It is the sort of qi that is utmost in vastness, utmost in firmness. If, by uprightness, you nourish it and do not interfere with it, it fills the space between Heaven and Earth. It is the sort of qi that matches the right [yi] with the Way [Dao]; without these, it starves. It is generated by the accumulation of right [yi] - one cannot attain it by sporadic righteousness. If anything one does fails to meet the standards of one's heart-mind, it starves. (2A2)
It is here that Mencius is at his most mystical, and recent scholarship has suggested that he and his disciples may have practiced a form of meditative discipline akin to yoga. Certainly, similar-sounding spiritual exercises are described in other early Chinese texts, such as the Neiye ("Inner Training") chapter of the Guanzi (Kuan-tzu, c. 4th-2nd centuries BCE). It also is at this point that Mencius seems to depart most radically from what is known about the historical Confucius' teachings. While faint glimpses of what may be ascetic and meditative disciplines sometimes appear in the Analects, nowhere in the text are there detailed discussions of nurturing one's qi such as can be found in Mencius 2A2.
In spite of the mystical tone of this passage, however, all that the text really says is that qi can be nurtured through regular acts of "rightness" (yi). It goes on to say that qi flows from one's xin (2A2), that one's xin must undergo great discipline in order to produce "flood-like qi" (6B15), and that a well-developed xin will manifest itself in radiance that shines from one's qi into one's face and general appearance (7A21). In short, here is where Mencius' case for human nature seems to leave philosophy and reasoned argumentation behind and step into the world of ineffability and religious experience. There is no reason, of course, why Mencius shouldn't take this step; as Alan K. L. Chan has pointed out, ethics and spirituality are not mutually exclusive, either in the Mencius or elsewhere.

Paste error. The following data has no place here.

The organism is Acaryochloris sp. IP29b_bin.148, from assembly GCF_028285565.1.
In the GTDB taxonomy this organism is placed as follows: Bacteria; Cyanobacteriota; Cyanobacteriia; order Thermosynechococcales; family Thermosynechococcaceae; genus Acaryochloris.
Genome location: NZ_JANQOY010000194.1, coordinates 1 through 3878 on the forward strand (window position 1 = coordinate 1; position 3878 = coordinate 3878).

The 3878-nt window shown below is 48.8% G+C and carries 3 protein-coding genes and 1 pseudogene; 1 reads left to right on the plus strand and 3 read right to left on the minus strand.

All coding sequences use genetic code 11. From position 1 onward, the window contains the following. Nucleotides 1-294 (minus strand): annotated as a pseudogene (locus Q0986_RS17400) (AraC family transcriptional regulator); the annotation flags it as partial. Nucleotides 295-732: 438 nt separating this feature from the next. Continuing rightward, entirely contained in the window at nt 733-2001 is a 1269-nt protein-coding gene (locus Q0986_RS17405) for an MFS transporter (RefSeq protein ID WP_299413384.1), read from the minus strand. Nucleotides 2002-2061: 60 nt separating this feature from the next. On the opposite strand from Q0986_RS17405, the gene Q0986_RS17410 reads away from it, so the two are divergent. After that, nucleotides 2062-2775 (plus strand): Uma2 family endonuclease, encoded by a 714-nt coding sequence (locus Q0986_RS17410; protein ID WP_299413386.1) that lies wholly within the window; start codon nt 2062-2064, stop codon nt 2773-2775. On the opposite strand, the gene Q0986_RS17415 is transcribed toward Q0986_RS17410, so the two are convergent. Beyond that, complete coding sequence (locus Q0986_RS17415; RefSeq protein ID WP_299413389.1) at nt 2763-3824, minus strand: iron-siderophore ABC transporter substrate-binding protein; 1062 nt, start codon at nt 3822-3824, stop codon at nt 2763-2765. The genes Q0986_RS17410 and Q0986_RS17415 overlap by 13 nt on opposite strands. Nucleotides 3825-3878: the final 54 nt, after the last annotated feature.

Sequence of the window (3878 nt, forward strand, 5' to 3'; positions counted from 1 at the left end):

To sum up, both biology and culture are important for Mencian self-cultivation, and so is Tian. "By fully developing one's heart-mind, one knows one's nature, and by knowing one's nature, one knows Heaven." (7A1) One cannot help but begin with "a heart-mind that feels for others," but the journey toward full humanity is hardly complete without having taken any steps beyond one's birth. Guided by the examples of ancient sages and the ritual forms and texts they have left behind, one starts to develop one's heart-mind further by nurturing its qi through habitually doing what is right, cultivating its "sprouts" into virtues, and bringing oneself up and out from the merely human to that which Tian intends for one, which is to become a sage. Nature is crucial, but so is nurture. Mencius' model of moral psychology is both a "discovery" model (human nature is good) and a "development" model (human nature can be made even better):
A person's surroundings transform his qi just as the food he eats changes his body. (7A36)
And what's fascinating in The Ten Thousand Things is that although there's time, an inexorable time of the three generations of lives, actively present, but place is the time, time doesn't really have to do with simply the human experience of it.
The late Dr. Alan Dundes, Professor of Folklore and Anthropology at the University of California Berkeley writes on and on and on about things that come in threes.Read The Number Three In American Culture